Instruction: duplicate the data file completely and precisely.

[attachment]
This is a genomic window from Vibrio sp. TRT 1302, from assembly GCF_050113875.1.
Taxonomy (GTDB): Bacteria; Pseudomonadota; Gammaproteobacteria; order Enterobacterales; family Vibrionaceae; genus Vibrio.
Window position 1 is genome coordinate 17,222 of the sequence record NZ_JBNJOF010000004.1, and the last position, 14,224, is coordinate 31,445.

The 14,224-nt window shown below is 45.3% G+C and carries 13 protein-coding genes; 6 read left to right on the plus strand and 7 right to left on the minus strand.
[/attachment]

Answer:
This is a genomic window from Vibrio sp. TRT 1302, from assembly GCF_050113875.1.
Taxonomy (GTDB): Bacteria; Pseudomonadota; Gammaproteobacteria; order Enterobacterales; family Vibrionaceae; genus Vibrio.
Window position 1 is genome coordinate 17,222 of the sequence record NZ_JBNJOF010000004.1, and the last position, 14,224, is coordinate 31,445.

The 14,224-nt window shown below is 45.3% G+C and carries 13 protein-coding genes; 6 read left to right on the plus strand and 7 right to left on the minus strand.